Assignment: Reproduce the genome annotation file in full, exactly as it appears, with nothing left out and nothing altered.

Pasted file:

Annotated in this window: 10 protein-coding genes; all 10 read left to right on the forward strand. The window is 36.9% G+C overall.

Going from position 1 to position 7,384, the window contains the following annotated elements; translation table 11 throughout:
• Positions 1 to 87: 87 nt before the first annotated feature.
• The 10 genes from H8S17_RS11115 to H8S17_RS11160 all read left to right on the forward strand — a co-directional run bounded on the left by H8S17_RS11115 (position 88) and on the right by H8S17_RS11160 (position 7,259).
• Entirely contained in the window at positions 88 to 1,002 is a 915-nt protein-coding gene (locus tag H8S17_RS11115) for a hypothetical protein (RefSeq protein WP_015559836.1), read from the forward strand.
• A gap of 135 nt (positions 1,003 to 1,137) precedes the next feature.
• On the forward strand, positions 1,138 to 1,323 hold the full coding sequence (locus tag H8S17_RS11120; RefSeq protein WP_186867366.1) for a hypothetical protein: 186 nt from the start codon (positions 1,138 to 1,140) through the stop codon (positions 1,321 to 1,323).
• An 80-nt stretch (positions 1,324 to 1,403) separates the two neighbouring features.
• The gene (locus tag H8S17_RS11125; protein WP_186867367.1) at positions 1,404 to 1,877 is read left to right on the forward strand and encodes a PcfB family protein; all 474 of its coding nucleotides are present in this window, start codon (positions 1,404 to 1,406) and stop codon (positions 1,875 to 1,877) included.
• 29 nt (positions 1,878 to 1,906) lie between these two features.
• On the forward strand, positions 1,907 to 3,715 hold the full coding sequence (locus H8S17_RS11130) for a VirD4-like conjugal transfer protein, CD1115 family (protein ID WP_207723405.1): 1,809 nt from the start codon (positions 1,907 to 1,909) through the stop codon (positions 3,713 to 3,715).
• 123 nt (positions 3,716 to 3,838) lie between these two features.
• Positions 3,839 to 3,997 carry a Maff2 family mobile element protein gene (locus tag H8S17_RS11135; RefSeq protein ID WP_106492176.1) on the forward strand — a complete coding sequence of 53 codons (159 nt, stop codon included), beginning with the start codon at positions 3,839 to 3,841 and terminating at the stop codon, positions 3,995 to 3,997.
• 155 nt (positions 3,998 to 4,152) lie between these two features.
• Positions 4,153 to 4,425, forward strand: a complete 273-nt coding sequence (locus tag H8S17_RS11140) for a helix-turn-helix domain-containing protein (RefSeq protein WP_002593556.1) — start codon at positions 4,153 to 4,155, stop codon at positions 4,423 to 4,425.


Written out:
Annotated in this window: 10 protein-coding genes; all 10 read left to right on the forward strand. The window is 36.9% G+C overall.

Going from position 1 to position 7,384, the window contains the following annotated elements; translation table 11 throughout:
• Positions 1 to 87: 87 nt before the first annotated feature.
• The 10 genes from H8S17_RS11115 to H8S17_RS11160 all read left to right on the forward strand — a co-directional run bounded on the left by H8S17_RS11115 (position 88) and on the right by H8S17_RS11160 (position 7,259).
• Entirely contained in the window at positions 88 to 1,002 is a 915-nt protein-coding gene (locus tag H8S17_RS11115) for a hypothetical protein (RefSeq protein WP_015559836.1), read from the forward strand.
• A gap of 135 nt (positions 1,003 to 1,137) precedes the next feature.
• On the forward strand, positions 1,138 to 1,323 hold the full coding sequence (locus tag H8S17_RS11120; RefSeq protein WP_186867366.1) for a hypothetical protein: 186 nt from the start codon (positions 1,138 to 1,140) through the stop codon (positions 1,321 to 1,323).
• An 80-nt stretch (positions 1,324 to 1,403) separates the two neighbouring features.
• The gene (locus tag H8S17_RS11125; protein WP_186867367.1) at positions 1,404 to 1,877 is read left to right on the forward strand and encodes a PcfB family protein; all 474 of its coding nucleotides are present in this window, start codon (positions 1,404 to 1,406) and stop codon (positions 1,875 to 1,877) included.
• 29 nt (positions 1,878 to 1,906) lie between these two features.
• On the forward strand, positions 1,907 to 3,715 hold the full coding sequence (locus H8S17_RS11130) for a VirD4-like conjugal transfer protein, CD1115 family (protein ID WP_207723405.1): 1,809 nt from the start codon (positions 1,907 to 1,909) through the stop codon (positions 3,713 to 3,715).
• 123 nt (positions 3,716 to 3,838) lie between these two features.
• Positions 3,839 to 3,997 carry a Maff2 family mobile element protein gene (locus tag H8S17_RS11135; RefSeq protein ID WP_106492176.1) on the forward strand — a complete coding sequence of 53 codons (159 nt, stop codon included), beginning with the start codon at positions 3,839 to 3,841 and terminating at the stop codon, positions 3,995 to 3,997.
• 155 nt (positions 3,998 to 4,152) lie between these two features.
• Positions 4,153 to 4,425, forward strand: a complete 273-nt coding sequence (locus tag H8S17_RS11140) for a helix-turn-helix domain-containing protein (RefSeq protein WP_002593556.1) — start codon at positions 4,153 to 4,155, stop codon at positions 4,423 to 4,425.